2021 Ford Fiesta ERX STARD Electric Rallycross Review


Our first taste of battery-powered rallycross reveals what to expect from the new generation of EV off-road racing.

This is the latest chapter in the continuing story of the electrification of motorsport, and potentially quite an important one. While Formula E and, latterly, Extreme E have been making all the headlines in their pursuit of bigging-up battery power on the circuits and in the stages, they have done so in an exclusively EV environment.

Not only that, their use of emerging tech and far-flung locations makes them expensive, limiting participation to well-backed factory squads or publicity-savvy grand prix world champs looking to offset their fossil fuel-burning F1 pasts. The STARD Ford Fiesta ERX takes a different approach.

This is the latest chapter in the continuing story of the electrification of motorsport, and potentially quite an important one. While Formula E and, latterly, Extreme E have been making all the headlines in their pursuit of bigging-up battery power on the circuits and in the stages, they have done so in an exclusively EV environment.

Not only that, their use of emerging tech and far-flung locations makes them expensive, limiting participation to well-backed factory squads or publicity-savvy grand prix world champs looking to offset their fossil fuel-burning F1 pasts. The STARD Ford Fiesta ERX takes a different approach.

Designed and developed by long-time WRC stalwart Manfred Stohl’s Austrian-based STARD operation (it stands for Stohl Advanced Research and Development, don’t you know), this all-electric rallycross car (there’s also a rally version, if you fancy bringing along a pace note-wielding passenger) is designed to be bought and run by privateer racers. It will also – and this is the interesting bit – be allowed to race head-to-head with ICE cars, giving fans the chance to experience just how much or little they’re likely to be missing if and when the petrol and diesel engines finally fall silent.

In fact, what’s really neat about the STARD’s powertrain (we’ll get to the technical niceties shortly) is that it is almost literally a plug-and-play solution. What you see here is a Fiesta, and Ford Performance has had a helping hand in the engineering, but it could just as easily be a Citroën or a Skoda. The compact motors and battery are able to fit in virtually any rally or rallycross machine – although for the purposes of keeping costs down, STARD currently favours R5 machinery, which is one rung below full-fat WRC cars.

So what have we got? Well, in the case of the Fiesta you see here, it’s full Supercar rallycross specification, which means a heady 450kW and 1002Nm of instant torque supplied by three motors (one at the front and two at the back) that have been developed by STARD and Swiss company Brusa. These slot transversely onto either side of a modestly sized two-speed transmission (one at the front and one at the back, each of which is interchangeable for ease of manufacturing and servicing) that features a mechanical limited-slip diff. Excitingly, the modular layout means there’s room for another motor at the front, to give a mirror image to the set-up at the rear, meaning that, gulp, up to 745kW  and 300km/h is possible.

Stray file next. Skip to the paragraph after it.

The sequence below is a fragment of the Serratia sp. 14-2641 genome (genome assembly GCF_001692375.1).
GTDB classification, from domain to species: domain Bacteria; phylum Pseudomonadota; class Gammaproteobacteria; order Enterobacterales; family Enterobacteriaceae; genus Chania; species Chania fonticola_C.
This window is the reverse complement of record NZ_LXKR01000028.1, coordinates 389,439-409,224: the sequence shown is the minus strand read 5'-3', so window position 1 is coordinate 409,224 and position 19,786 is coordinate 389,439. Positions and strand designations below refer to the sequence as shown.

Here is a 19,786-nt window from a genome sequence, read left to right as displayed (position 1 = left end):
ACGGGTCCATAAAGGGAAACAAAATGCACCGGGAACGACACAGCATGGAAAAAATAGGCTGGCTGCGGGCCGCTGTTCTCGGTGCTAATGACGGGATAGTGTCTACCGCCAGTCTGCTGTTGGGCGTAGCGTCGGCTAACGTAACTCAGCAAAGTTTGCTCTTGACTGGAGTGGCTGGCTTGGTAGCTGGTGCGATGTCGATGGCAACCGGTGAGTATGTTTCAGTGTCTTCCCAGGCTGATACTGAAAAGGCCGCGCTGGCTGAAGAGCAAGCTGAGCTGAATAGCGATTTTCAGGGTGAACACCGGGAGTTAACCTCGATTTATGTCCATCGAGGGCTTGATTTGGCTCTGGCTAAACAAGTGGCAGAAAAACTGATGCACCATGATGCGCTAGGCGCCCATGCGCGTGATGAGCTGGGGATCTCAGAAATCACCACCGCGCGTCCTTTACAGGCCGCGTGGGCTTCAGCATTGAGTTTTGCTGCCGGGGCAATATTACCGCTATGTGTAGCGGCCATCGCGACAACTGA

The battery is a 35kWh lithium ion pack that’s mounted on the floor next to the driver in an FIA-approved carbonfibre safety cell that can comfortably withstand a 50g impact. STARD doesn’t talk range in the accepted sense, but reckons it’s easily possible to compete in the semi-finals and the final of an event without the need to plug in. There’s a standard Type 2 CCS connector as standard, while with a DC rapid charger you can get 80 per cent capacity in as little as 15 minutes.

Each of the motors is controlled by its own STARD-developed inverter, allowing for fine-tuning for torque delivery and throttle response using a few of the numerous dials on the steering wheel. Effectively, the rear axle can be actively torque vectored if that’s what you want, simply by twisting a controller this way or that depending on the balance you’re looking for.

The rest of the car is effectively an R5 Fiesta with some extra rallycross bits added on, including the STARD-engineered carbonfibre front and rear wings, gravel-grazing front bumper and large rear spoiler. Suspension is struts all round with four-way-adjustable Tein dampers, while the braking system is an AP set-up that on the rallycross car runs without the regenerative function due to the short races, but this is available and, according to Stohl, particularly useful on rally versions.

All in, it weighs about 1450kg, which is around 200kg more than its ICE counterpart, but the electric powertrain’s torque helps offset this and in a straight fight there’s little between the two. This is part of the reason STARD is allowed to compete alongside petrol-powered rivals; an impromptu drag race between the Fiesta and the petrol-powered Peugeot 208 T16 of British rallycross regular Andrew Scott suggested there was nothing in it off the line.

If you’ve watched top-tier rallycross before, then the silence is almost shocking. Sat on the start line at the Lydden Hill circuit, there’s no drama; instead, it’s eerily quiet and calm. Perched next to me is Stohl and I can easily hear every word as he talks me through the launch control protocol. Make no mistake, the excitement is coming, but without the head-rattling rat-a-tat of anti-lag or chainsaw buzz from a turbocharged four-cylinder straining at the leash to be fired off the line, it all seems a little humdrum.

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